I have so much gratitude toward Tom and his associates for giving me such a tremendous opportunity to learn architecture in the field.  Working with Renaissance early on opened so many doors for me, and I certainly would not be as far along as I am today without their support.

6. You have worked for people like Doak, Coore, Hanse, Urbina, Phillips and DeVries at so many of my favorite places including Dismal River (Red), Ohoopee Match Club, Garden City GC, Quaker Ridge, Mid Pines, California Golf Club of San Francisco, Merion, Rockaway Hunting Club, and on and on. Along the way, what have you learned from such mentors? 

I’m lucky to say that I consider each one of these talented architects as a mentor.  Part of my goal as a professional has been to work with different people and learn a little something from everyone.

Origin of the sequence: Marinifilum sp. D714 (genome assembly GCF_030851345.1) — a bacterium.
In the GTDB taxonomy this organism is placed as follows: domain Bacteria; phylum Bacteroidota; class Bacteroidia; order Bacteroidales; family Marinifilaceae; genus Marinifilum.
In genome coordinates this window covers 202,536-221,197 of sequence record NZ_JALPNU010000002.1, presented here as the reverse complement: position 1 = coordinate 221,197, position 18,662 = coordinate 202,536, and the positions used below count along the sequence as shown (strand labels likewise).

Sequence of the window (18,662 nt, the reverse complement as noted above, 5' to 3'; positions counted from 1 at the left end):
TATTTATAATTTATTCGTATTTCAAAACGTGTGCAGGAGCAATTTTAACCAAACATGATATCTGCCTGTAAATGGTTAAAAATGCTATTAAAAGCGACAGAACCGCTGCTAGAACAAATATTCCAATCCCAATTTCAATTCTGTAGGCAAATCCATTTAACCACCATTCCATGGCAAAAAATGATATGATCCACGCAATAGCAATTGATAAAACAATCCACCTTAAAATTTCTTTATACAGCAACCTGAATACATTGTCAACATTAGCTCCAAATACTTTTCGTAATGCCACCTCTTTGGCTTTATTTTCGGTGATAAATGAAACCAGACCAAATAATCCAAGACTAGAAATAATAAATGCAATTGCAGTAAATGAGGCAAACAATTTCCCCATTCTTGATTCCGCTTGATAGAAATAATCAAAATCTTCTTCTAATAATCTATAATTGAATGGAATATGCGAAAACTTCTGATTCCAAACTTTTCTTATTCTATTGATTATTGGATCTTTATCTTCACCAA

• Routing – My most recent and lasting impression on routing a golf course comes from working with Gil Hanse at the Ohoopee Match Club.  There, Gil designed two golf courses in one!  Like the composite routing at Royal Melbourne or Brookline Country Club, Ohoopee takes the same idea but puts it in miniature form.  The alternate route, known as the “whiskey loop” is an 18 hole routing that is significantly shorter than the standard 18 and incorporates 4 alternate holes, designated for afternoon play.  The beauty of Ohoopee’s routing innovation is how it is in-tune with golf’s growing focus on fun while still delivering all the strategic intrigue.  The big course is no slouch either as it has debuted on the GOLF Magazine World Top 100 list at #98!  It was an honor for me to play a role in the construction of the golf course and a big congratulations are due to Gil, Jim Wagner,  Rhett Baker (Superintendent) and all the Cavemen.